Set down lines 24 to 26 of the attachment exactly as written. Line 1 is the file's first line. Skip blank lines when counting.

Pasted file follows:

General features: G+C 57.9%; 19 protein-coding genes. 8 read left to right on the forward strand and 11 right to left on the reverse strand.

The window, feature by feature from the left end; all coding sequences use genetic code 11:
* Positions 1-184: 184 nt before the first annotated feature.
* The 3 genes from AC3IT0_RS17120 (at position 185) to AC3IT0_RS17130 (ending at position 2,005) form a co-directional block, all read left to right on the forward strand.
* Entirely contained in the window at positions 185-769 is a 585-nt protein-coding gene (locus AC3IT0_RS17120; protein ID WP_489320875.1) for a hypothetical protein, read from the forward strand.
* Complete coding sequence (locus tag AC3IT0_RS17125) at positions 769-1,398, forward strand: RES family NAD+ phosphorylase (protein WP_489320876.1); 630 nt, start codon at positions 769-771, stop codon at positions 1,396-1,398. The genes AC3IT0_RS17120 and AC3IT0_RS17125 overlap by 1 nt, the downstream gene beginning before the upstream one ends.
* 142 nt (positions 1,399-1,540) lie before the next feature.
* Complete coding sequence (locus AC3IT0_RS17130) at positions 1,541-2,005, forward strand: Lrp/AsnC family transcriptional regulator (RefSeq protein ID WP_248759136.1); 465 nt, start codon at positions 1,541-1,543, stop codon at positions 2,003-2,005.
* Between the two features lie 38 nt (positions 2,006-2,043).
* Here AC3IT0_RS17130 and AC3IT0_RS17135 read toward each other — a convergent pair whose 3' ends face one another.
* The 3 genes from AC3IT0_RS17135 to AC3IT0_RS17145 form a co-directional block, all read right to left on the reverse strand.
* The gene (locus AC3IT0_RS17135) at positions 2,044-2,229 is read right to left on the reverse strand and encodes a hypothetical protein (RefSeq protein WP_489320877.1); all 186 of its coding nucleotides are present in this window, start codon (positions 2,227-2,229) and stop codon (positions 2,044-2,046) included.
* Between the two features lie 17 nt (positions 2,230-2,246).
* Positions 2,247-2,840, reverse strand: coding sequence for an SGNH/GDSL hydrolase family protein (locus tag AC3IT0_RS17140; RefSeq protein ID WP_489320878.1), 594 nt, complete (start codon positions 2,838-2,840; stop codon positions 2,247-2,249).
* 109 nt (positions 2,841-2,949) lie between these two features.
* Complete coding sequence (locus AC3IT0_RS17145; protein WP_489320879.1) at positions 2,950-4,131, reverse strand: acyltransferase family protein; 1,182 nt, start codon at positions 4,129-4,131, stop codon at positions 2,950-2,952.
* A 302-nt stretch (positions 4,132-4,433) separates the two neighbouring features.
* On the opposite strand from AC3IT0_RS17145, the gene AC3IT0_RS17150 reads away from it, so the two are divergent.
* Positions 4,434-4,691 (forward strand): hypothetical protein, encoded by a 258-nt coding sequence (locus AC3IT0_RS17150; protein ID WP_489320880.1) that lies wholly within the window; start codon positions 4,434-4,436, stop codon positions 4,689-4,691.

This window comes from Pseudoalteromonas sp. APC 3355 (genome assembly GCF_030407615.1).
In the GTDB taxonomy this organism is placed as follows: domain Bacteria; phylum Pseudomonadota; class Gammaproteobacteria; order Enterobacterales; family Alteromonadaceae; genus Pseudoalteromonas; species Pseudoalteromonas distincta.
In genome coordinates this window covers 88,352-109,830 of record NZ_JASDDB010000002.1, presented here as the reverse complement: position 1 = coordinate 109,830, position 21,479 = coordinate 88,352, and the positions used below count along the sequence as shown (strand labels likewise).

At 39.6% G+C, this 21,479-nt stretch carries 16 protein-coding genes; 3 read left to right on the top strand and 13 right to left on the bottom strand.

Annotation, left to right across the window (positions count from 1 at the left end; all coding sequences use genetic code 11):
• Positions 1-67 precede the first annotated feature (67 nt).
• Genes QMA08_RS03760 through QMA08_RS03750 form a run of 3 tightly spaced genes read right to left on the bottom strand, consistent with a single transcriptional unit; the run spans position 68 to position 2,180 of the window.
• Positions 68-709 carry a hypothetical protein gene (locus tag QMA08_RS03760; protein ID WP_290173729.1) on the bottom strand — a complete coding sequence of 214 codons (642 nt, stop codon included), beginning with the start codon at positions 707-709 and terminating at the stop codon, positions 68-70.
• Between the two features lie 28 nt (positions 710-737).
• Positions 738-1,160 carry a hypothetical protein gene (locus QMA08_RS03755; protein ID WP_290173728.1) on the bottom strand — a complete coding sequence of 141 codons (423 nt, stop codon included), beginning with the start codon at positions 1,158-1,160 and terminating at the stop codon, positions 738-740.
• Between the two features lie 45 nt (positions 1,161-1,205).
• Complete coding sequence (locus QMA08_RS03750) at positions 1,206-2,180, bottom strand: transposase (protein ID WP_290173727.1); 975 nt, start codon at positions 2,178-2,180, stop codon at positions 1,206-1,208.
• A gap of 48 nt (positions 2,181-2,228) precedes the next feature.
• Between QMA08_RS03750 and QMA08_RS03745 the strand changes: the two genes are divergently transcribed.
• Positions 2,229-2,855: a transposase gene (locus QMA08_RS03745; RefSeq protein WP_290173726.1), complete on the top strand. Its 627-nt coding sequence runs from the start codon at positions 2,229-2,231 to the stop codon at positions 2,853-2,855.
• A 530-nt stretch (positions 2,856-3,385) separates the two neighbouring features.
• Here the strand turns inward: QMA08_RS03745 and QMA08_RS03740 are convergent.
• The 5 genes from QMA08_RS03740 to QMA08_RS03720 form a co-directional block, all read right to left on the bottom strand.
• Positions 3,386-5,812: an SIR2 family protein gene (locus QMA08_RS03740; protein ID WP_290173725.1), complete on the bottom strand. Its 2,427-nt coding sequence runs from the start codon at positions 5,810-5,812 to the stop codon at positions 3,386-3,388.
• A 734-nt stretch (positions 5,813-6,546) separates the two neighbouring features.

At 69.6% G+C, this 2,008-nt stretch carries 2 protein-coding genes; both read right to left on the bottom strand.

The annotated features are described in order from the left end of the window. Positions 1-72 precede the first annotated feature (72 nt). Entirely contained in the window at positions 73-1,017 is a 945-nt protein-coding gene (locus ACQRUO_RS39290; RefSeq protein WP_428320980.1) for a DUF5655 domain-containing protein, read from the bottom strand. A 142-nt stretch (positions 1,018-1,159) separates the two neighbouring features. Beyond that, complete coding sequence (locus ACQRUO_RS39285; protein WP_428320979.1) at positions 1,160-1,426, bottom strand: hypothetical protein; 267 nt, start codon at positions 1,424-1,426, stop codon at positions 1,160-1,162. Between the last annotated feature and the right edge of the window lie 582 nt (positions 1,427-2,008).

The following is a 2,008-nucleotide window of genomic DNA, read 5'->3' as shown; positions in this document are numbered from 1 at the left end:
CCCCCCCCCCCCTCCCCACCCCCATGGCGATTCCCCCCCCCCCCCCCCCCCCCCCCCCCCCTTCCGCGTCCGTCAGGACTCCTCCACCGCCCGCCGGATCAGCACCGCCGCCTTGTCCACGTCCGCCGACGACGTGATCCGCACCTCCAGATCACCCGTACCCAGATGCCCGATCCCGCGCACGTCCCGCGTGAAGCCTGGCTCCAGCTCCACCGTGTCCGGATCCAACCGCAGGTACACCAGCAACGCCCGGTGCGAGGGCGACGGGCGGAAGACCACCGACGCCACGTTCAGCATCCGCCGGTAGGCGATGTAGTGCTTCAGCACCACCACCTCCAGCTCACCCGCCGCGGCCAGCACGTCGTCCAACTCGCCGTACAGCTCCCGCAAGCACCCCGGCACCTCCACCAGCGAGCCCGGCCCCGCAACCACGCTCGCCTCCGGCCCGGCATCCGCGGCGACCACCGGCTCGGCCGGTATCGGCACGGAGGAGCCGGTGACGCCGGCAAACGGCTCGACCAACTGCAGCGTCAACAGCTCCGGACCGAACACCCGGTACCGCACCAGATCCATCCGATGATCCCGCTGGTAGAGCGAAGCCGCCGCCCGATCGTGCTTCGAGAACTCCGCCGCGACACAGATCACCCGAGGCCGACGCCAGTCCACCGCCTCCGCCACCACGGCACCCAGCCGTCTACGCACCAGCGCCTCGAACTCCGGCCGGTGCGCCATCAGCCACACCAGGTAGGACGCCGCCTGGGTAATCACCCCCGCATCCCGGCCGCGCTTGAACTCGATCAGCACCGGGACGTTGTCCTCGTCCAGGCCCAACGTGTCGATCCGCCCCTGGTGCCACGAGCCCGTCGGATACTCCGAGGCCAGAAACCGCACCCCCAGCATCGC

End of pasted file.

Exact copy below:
Annotation, left to right across the window (positions count from 1 at the left end; all coding sequences use genetic code 11):
• Positions 1-67 precede the first annotated feature (67 nt).
• Genes QMA08_RS03760 through QMA08_RS03750 form a run of 3 tightly spaced genes read right to left on the bottom strand, consistent with a single transcriptional unit; the run spans position 68 to position 2,180 of the window.